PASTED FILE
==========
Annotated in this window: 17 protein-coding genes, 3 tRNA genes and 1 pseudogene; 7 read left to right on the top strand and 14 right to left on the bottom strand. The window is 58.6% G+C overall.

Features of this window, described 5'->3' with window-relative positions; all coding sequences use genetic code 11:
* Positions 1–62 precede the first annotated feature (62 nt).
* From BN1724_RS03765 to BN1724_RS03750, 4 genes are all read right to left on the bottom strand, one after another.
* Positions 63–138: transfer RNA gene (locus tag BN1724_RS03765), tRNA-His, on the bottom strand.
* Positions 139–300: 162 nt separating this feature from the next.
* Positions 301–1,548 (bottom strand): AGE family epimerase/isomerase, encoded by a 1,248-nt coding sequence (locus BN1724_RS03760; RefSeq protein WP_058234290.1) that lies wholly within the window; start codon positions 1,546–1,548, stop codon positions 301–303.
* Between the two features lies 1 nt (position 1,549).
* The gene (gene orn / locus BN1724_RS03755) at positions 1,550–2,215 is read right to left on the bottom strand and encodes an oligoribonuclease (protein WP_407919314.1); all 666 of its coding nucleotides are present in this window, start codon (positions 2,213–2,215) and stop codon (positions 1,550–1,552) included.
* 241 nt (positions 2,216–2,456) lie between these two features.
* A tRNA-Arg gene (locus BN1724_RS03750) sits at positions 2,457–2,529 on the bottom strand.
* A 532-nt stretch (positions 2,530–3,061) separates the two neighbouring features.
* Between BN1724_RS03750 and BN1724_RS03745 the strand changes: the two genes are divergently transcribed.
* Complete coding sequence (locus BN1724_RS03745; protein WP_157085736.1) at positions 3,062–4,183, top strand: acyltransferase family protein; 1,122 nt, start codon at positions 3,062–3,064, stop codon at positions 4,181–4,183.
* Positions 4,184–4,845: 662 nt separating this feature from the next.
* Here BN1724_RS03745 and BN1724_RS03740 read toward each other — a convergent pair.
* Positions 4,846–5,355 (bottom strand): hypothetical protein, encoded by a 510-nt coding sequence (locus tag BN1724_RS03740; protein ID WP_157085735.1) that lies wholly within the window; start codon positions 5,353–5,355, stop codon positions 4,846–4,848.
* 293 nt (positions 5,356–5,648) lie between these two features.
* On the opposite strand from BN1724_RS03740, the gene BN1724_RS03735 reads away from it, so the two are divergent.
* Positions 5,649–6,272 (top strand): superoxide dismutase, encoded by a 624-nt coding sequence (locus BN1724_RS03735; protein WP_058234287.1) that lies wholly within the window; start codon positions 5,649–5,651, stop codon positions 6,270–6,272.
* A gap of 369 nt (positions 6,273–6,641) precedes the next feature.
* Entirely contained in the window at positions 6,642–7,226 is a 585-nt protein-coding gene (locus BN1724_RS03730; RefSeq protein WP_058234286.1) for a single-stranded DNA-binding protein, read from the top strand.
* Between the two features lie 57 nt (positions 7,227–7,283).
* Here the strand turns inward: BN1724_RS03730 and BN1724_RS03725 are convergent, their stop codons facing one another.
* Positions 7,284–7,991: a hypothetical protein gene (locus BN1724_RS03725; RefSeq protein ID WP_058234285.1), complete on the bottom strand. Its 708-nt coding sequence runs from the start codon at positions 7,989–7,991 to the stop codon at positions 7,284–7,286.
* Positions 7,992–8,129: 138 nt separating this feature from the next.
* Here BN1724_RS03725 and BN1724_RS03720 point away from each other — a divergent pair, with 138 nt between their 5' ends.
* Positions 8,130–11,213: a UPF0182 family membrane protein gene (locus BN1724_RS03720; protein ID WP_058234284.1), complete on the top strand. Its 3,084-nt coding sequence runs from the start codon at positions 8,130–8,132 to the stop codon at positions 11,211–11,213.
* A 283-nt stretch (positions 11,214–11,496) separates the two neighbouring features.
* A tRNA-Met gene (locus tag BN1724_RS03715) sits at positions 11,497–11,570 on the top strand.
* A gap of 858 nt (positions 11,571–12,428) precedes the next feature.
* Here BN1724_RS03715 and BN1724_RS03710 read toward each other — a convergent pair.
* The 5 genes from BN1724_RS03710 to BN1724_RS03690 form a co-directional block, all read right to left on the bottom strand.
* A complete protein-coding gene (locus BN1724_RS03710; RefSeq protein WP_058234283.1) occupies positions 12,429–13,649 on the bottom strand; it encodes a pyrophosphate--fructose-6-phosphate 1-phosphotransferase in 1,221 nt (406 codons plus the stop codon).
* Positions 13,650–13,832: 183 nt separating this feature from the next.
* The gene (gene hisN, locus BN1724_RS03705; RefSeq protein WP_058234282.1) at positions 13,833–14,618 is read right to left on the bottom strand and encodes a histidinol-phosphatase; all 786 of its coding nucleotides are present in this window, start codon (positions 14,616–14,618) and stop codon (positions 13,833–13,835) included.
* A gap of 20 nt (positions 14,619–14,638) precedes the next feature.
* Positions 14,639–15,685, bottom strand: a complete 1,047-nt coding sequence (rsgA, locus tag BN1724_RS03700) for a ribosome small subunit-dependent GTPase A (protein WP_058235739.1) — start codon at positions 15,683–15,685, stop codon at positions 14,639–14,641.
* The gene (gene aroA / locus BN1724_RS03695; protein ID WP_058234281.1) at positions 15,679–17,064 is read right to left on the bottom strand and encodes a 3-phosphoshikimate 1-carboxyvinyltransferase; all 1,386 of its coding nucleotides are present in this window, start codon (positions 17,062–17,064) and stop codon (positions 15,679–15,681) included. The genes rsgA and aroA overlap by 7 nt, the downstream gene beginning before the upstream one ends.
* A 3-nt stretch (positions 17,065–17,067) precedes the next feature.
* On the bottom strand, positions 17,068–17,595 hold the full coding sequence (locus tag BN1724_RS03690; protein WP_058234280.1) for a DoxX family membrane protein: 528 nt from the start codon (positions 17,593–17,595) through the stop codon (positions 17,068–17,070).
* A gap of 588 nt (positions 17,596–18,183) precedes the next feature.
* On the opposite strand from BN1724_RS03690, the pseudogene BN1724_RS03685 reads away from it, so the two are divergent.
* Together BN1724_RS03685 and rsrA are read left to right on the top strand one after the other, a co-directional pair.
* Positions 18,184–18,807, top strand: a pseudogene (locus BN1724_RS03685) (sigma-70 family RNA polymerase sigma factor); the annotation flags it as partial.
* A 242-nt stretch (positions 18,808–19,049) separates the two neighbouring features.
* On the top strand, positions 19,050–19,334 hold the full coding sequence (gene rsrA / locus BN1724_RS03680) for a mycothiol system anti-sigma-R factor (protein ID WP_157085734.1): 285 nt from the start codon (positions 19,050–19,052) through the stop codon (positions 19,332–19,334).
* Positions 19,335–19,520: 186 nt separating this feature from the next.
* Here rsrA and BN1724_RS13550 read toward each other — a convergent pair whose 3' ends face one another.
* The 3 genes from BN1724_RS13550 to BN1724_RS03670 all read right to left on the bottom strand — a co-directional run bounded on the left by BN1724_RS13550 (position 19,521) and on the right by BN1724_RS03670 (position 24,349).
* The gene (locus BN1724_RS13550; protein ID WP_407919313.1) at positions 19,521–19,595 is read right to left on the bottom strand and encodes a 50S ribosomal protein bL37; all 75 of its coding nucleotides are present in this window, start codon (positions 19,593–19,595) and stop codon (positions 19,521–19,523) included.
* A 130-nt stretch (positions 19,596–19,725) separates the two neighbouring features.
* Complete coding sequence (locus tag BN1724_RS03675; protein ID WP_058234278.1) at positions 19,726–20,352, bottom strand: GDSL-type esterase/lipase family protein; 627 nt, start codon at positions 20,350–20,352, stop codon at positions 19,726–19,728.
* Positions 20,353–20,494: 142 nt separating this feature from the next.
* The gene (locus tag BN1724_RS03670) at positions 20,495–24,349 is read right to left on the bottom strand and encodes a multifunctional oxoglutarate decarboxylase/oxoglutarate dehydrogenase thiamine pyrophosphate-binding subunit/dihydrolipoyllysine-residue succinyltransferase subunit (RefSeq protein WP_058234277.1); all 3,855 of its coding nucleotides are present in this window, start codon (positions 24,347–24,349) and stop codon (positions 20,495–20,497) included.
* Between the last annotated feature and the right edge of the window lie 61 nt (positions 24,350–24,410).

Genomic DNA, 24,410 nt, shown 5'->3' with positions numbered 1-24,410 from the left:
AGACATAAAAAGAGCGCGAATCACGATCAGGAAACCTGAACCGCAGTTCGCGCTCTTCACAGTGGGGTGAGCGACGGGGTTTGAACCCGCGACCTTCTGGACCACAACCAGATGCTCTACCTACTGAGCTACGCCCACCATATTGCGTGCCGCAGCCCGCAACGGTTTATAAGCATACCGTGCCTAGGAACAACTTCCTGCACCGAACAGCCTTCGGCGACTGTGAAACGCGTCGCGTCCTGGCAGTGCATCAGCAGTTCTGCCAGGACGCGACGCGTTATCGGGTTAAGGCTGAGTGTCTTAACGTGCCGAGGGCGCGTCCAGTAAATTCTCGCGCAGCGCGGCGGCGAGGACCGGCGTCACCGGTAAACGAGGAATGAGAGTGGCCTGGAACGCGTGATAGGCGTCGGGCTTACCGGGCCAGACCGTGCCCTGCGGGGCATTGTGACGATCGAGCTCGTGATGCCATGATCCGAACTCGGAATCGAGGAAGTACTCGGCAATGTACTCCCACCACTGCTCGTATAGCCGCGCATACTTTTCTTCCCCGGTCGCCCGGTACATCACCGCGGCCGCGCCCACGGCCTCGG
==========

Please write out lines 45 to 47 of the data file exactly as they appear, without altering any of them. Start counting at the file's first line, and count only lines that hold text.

* Positions 18,184–18,807, top strand: a pseudogene (locus BN1724_RS03685) (sigma-70 family RNA polymerase sigma factor); the annotation flags it as partial.
* A 242-nt stretch (positions 18,808–19,049) separates the two neighbouring features.
* On the top strand, positions 19,050–19,334 hold the full coding sequence (gene rsrA / locus BN1724_RS03680) for a mycothiol system anti-sigma-R factor (protein ID WP_157085734.1): 285 nt from the start codon (positions 19,050–19,052) through the stop codon (positions 19,332–19,334).